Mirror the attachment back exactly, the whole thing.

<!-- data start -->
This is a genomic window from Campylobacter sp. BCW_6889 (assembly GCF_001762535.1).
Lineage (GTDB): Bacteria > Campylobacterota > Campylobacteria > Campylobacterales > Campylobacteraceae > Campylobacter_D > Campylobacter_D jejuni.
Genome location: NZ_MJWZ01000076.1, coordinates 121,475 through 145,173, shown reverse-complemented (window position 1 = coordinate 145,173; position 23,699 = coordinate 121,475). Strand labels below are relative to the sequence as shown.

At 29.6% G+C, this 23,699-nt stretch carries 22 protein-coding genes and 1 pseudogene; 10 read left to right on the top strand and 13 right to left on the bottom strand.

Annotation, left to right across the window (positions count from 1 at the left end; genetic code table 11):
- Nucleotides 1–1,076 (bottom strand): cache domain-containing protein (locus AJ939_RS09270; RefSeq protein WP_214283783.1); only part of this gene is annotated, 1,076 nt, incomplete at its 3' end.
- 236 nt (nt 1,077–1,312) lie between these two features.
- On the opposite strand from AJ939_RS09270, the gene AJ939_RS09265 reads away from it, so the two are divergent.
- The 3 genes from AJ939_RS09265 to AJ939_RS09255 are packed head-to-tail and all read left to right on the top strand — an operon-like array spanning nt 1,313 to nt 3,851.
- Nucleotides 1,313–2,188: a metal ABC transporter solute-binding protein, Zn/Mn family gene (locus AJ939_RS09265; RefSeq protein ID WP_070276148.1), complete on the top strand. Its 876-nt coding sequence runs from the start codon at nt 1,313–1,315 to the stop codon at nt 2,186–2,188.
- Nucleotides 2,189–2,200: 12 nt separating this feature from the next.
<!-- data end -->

This is a genomic window from Campylobacter sp. BCW_6889 (assembly GCF_001762535.1).
Lineage (GTDB): Bacteria > Campylobacterota > Campylobacteria > Campylobacterales > Campylobacteraceae > Campylobacter_D > Campylobacter_D jejuni.
Genome location: NZ_MJWZ01000076.1, coordinates 121,475 through 145,173, shown reverse-complemented (window position 1 = coordinate 145,173; position 23,699 = coordinate 121,475). Strand labels below are relative to the sequence as shown.

At 29.6% G+C, this 23,699-nt stretch carries 22 protein-coding genes and 1 pseudogene; 10 read left to right on the top strand and 13 right to left on the bottom strand.

Annotation, left to right across the window (positions count from 1 at the left end; genetic code table 11):
- Nucleotides 1–1,076 (bottom strand): cache domain-containing protein (locus AJ939_RS09270; RefSeq protein WP_214283783.1); only part of this gene is annotated, 1,076 nt, incomplete at its 3' end.
- 236 nt (nt 1,077–1,312) lie between these two features.
- On the opposite strand from AJ939_RS09270, the gene AJ939_RS09265 reads away from it, so the two are divergent.
- The 3 genes from AJ939_RS09265 to AJ939_RS09255 are packed head-to-tail and all read left to right on the top strand — an operon-like array spanning nt 1,313 to nt 3,851.
- Nucleotides 1,313–2,188: a metal ABC transporter solute-binding protein, Zn/Mn family gene (locus AJ939_RS09265; RefSeq protein ID WP_070276148.1), complete on the top strand. Its 876-nt coding sequence runs from the start codon at nt 1,313–1,315 to the stop codon at nt 2,186–2,188.
- Nucleotides 2,189–2,200: 12 nt separating this feature from the next.